Skip to main content

Xtra - captains' week

Posted on 11 November 2013  - 15:15

Saturday marked the 50th anniversary of Danny Blanchflower's final game for Spurs – against Manchester United at Old Trafford on November 9, 1963.

Lifting the FA Cup as we clinch the double in 1961Introducing the Duke of Edinburgh to the players - Jimmy Greaves, Dave Mackay, John White - before the 1962 FA Cup FinalSlotting home from the penalty spot in the 1962 FA Cup Final win against BurnleyCelebrations after the 1962 FA Cup Final

Meanwhile, when Michael Dawson led the team out against Newcastle on Sunday, it represented his 299th appearance for the club and he’s set to become the 42nd player to reach the 300-game milestone in the club’s history (since we joined the Football League in 1908) when he next pulls on the famous white shirt.

In a special feature this week, we look at five of our great captains of the past 50 years, starting with the man who led us to the double in 1960-61.

CAPTAINS' WEEK

DANNY BLANCHFLOWER, 1954-1964

The link between the players and Bill Nicholson, the intelligent tactician, magnificent passer of the ball and an inspiration captain of the double team, Danny Blanchflower is seen as one of the greatest players in the club’s history.

Danny joined us from Aston Villa in December, 1954, won the Footballer of the Year Award in 1957-58, led Northern Ireland to the World Cup Finals in 1958 and then lifted the league championship in 1961, FA Cup (1961, 1962) and UEFA Cup Winners Cup (1963) before his final game against United.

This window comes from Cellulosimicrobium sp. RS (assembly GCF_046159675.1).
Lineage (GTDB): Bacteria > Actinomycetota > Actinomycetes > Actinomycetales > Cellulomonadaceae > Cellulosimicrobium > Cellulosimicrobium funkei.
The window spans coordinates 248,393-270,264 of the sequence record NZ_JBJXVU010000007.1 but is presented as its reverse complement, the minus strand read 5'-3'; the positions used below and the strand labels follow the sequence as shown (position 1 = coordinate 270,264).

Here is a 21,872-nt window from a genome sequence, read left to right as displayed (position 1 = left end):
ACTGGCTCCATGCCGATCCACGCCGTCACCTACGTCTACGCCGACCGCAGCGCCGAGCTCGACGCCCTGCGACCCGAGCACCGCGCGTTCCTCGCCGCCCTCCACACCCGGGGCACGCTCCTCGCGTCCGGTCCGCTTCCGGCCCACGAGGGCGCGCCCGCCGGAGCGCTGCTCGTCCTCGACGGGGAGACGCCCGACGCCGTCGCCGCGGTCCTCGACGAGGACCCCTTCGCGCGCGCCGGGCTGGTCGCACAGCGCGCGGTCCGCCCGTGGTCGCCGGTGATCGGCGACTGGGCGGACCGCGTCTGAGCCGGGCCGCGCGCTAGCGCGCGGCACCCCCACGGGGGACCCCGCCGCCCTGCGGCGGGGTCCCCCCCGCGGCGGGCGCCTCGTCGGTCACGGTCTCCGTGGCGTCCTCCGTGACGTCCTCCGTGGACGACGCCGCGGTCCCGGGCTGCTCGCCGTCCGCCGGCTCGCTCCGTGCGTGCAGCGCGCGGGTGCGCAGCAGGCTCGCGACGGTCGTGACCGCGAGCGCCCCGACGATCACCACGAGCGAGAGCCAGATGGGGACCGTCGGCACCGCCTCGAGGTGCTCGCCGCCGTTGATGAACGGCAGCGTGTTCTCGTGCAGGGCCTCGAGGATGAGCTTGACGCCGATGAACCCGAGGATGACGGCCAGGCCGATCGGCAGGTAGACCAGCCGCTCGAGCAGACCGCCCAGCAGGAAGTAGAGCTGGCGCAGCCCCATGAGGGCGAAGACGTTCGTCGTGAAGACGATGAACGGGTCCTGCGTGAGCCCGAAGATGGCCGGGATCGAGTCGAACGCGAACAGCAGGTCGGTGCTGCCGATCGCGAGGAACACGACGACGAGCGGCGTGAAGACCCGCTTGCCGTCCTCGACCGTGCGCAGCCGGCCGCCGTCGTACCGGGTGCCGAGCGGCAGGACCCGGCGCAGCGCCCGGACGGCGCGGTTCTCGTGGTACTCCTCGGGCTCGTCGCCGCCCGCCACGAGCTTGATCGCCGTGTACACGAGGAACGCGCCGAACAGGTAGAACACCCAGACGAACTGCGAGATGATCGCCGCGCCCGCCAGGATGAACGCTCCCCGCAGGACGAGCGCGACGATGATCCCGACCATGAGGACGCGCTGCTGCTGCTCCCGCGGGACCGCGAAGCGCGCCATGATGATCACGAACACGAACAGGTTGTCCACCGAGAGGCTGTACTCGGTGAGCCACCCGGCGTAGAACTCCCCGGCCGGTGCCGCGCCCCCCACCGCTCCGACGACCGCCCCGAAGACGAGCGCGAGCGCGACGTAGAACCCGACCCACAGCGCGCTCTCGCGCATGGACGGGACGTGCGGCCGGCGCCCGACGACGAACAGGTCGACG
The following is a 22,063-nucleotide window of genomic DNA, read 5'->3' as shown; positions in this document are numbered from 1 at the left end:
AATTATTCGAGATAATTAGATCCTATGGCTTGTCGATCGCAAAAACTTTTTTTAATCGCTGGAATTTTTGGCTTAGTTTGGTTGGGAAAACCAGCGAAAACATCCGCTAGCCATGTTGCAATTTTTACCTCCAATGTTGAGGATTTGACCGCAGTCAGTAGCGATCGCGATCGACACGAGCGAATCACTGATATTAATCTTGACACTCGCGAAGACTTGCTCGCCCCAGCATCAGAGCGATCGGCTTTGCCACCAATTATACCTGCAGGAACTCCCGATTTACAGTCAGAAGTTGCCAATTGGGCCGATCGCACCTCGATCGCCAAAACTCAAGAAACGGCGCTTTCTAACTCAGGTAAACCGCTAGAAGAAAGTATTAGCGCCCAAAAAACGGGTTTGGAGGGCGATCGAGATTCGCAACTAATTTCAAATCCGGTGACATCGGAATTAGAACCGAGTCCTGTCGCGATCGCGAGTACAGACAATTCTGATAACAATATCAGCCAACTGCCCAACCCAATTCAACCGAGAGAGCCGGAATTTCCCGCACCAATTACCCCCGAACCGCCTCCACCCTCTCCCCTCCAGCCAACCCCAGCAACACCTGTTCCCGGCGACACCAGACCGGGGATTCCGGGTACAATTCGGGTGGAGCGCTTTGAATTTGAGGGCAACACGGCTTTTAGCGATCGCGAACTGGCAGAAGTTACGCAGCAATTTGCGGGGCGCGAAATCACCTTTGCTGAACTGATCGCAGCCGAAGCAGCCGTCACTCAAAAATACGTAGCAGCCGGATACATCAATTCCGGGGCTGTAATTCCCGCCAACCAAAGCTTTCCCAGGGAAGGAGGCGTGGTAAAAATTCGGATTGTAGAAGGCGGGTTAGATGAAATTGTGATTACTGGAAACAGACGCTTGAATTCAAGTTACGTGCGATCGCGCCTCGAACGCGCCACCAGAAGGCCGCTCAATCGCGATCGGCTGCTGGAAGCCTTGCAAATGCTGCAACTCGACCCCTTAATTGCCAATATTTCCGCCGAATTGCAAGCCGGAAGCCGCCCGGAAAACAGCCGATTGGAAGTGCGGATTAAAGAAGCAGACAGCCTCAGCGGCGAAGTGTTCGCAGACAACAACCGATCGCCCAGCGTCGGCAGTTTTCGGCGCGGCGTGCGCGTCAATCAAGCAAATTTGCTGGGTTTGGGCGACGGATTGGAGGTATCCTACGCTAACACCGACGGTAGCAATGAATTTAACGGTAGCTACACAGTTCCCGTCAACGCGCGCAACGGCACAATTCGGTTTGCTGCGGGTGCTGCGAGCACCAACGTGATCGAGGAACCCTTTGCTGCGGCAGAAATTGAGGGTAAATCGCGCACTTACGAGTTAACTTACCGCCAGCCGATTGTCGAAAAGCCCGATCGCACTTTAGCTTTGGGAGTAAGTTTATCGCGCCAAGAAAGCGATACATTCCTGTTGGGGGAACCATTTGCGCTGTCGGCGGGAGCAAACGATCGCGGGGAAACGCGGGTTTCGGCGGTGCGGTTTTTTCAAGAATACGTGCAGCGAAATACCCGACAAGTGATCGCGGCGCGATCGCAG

He officially retired at the end of the 1963-64 season having made 382 appearances for us.

Featured in the Tottenham Hotspur Opus, Danny’s double-winning team-mates Cliff Jones and Bobby Smith speak about their captain...

Jones: Danny was a character, wasn’t he?

Smith: Yeah, but he was some player. Some people used to have a go at Danny, but he knew what he was doing.

Jones: Bill was the manager and he would tell us what to do. But when we went onto the field, Danny would take over. If there were any changes to be made, Danny would organise them. He was intelligent and he was a very good player. Tactically, there was a lot of stuff he saw on the field that the rest of us didn‘t.

Jones: I remember in one of the first games I played alongside Danny, he turned round to me and said, ‘Cliff? Do you realise the ball is round, it’s going to roll?’ And I said ‘Yes’ and he said, ‘Why don’t you pass the thing then?’! That was his way [Laughs].

Smith: But he was a great player wasn’t he? I liked Danny. He was his own man.

Jones: He kept himself to himself as well. He was very popular among the players. He kept away from some of us at times because we were always being a little bit silly and mad, but he was a great captain for Tottenham Hotspur.

Smith: His team talks went on a bit though, didn’t they Cliff?

Jones: [Sighs] Oh yes. Bill would have his team talk and he’d tell us what to do.

Smith: We were footballers. We listened, but we didn’t say anything. Once he was finished everybody shut up and Bill would say, ‘Does anybody want to say anything?’ Danny would always say ‘yes’. And then he would be talking and none of us would understand a word of what he was saying. He would go on and on and on. It would go right over our heads. He’d go on for about 20 minutes. Then he’d say ‘I’m just going to finish on this point now’. Then he’d go on for another 20 minutes. But that was Danny for you.

Smith: He’d talk all day, but he was a nice lad and a great player.